Even as small businesses across the country go through a bad patch, lenders are willing to take on the risk and give them the support they need, said experts at an interactive panel discussion at the Surge SME Conclave organised by BusinessLine .

“The banking industry has exposure of ₹10 lakh crore in the MSME sector and NPAs are at 18-19 per cent of the book,” said RK Gupta, Executive Director, Bank of Maharashtra. “The slowdown of the economy is the main reason for this.”

But banks are willing to lend to SMEs, adding that lenders , at the behest of the RBI, also put in a framework for the revival of SMEs and set up committees at the zonal level of each bank branch to work with local businesses.

Sifting good from bad Newer banks, in fact, are using the opportunity to bet on the SME sector, said Bhadresh Pathak, Senior President and Head, Business Banking, YES bank. “While the stress in this sector has come because of several reasons, banks have evolved new methods of evaluating the good SMEs from the bad ones,” he said.

“Funding SMEs is a large segment for us with fabulous return, and it also diversifies your risk, In fact, the risk-adjusted return on capital is the highest in this segment.”

Sekhar Mosur, Executive Vice-President, Aditya Birla Finance, said that non-banking financial companies (NBFC) are also betting big on small businesses, since they see this as a sunrise sector.

“NBFCs, by their nature, can make smaller-ticket loans and are more nimble-footed and can take decisions faster,” Mosur said. “This is a very attractive segment for us and we are consciously diversifying into SMEs and it is growing at an exponential rate.”

Listing option SMEs can look for financing other than fromal banking by listing on stock exchanges, said Ravi Varanasi, Group Head, Equity Derivatives and SME Verticals, National Stock Exchange (NSE).

He said that NSE is also in the process of setting up a receivables exchange, and it will let promoters discount their bills of exchange over a formal platform.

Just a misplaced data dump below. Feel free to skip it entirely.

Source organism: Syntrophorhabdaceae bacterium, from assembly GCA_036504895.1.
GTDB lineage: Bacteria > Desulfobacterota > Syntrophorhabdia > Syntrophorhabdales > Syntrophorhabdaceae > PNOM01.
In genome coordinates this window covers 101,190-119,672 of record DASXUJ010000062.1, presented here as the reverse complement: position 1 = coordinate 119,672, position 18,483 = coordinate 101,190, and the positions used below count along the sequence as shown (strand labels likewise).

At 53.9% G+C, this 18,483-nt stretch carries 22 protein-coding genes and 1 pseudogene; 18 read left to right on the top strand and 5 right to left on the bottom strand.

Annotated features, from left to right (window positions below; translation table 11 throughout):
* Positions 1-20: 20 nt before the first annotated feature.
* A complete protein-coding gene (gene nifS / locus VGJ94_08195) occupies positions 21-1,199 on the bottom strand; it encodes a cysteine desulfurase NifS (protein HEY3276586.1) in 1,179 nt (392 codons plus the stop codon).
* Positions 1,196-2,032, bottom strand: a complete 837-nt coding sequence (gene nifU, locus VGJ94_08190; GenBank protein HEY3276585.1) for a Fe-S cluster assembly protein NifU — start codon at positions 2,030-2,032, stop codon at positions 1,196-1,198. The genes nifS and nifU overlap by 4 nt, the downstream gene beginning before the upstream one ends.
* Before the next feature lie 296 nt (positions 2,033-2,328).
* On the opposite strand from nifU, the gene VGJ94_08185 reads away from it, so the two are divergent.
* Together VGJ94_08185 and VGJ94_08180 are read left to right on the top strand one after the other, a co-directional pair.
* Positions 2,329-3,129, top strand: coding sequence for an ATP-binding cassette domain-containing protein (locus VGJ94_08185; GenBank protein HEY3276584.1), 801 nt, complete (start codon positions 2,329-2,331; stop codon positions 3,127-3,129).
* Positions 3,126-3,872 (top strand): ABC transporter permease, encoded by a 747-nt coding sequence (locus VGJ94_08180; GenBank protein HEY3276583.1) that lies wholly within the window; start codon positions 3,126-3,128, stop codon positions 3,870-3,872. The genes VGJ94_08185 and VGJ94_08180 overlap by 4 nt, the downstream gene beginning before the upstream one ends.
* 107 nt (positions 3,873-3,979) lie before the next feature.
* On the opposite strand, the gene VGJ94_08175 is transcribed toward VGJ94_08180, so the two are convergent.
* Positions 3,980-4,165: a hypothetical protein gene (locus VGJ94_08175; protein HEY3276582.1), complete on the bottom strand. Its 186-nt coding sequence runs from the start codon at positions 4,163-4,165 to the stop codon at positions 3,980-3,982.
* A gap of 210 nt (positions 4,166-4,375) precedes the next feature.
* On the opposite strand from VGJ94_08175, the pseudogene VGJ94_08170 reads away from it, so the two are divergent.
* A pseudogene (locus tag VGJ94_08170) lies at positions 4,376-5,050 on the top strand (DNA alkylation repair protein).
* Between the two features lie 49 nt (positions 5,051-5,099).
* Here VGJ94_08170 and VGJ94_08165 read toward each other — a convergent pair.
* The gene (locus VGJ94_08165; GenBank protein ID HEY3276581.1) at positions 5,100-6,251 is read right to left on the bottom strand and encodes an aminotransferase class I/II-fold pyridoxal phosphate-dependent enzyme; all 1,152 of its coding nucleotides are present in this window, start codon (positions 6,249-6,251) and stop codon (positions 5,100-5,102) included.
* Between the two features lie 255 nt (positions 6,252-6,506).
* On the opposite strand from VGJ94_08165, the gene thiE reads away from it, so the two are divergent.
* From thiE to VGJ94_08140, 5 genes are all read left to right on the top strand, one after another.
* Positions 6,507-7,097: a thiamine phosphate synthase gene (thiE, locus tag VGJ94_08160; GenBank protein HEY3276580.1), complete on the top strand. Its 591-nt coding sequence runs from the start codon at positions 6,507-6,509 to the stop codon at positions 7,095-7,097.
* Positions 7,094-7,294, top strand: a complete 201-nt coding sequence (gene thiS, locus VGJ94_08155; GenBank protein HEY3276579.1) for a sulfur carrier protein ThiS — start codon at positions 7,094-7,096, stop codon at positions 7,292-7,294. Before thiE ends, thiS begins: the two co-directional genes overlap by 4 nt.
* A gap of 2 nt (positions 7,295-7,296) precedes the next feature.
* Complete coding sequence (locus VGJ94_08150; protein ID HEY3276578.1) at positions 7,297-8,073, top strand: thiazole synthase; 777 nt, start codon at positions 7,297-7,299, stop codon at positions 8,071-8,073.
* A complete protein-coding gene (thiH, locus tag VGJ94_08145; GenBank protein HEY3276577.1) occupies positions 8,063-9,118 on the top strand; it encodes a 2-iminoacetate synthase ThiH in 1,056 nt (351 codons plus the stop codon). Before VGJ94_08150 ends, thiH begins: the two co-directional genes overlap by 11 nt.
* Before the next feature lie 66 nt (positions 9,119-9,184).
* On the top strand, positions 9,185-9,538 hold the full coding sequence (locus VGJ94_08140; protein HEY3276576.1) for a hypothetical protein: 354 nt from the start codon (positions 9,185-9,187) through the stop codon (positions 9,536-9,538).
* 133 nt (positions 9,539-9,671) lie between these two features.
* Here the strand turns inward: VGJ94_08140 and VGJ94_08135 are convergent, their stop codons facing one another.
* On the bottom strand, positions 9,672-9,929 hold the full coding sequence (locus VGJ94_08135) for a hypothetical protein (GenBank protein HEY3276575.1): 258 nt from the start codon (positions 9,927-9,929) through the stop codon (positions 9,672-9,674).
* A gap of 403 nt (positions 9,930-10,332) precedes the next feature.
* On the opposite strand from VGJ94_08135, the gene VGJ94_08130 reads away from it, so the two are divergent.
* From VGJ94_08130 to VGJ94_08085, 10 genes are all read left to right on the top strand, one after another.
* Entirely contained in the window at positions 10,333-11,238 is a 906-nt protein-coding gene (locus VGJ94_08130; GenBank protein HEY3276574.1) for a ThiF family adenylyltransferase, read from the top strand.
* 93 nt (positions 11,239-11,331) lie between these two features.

“The RBI approval for this exchange is awaited,” Varanasi added.

Sanjay Agarwal, Group Business Head-SME Finance, CARE Ratings, said that the SMEs are often not aware of how to present data that puts them in the best light. “Data with SMEs are often optimised for tax management, but what credit rating agencies are looking for is the cash-flow required to pay back loans.”

Pushkar Mishra, Deputy General Manager, Small Industries Development Bank of India, Pune, said that lots of small industries have made successful overseas buys, and some have been very lucrative. “But it is important to make a good cost-benefit analysis first,” he added.

Considering all this, it is also important for promoters and businesses to focus on cash management, said Bhavdeep Bhatt, Head, Institutional business, Birla Sun Life AMC.

“Use liquid funds, make use of treasury management facilities,” Bhatt said.

“As a promoter, a lot of instruments are available that allow you to de-risk and participate in the growth of other businesses,” he added.

In his keynote speech, A Balasubramanian, CEO, Birla Sun Life Mutual Fund, said that despite a tepid stock market performance, investments in mutual funds have risen significantly in the current financial year, with Birla being a large beneficiary of inflows, particularly in the SIP (systematic investment plans) segment of the mutual fund industry.

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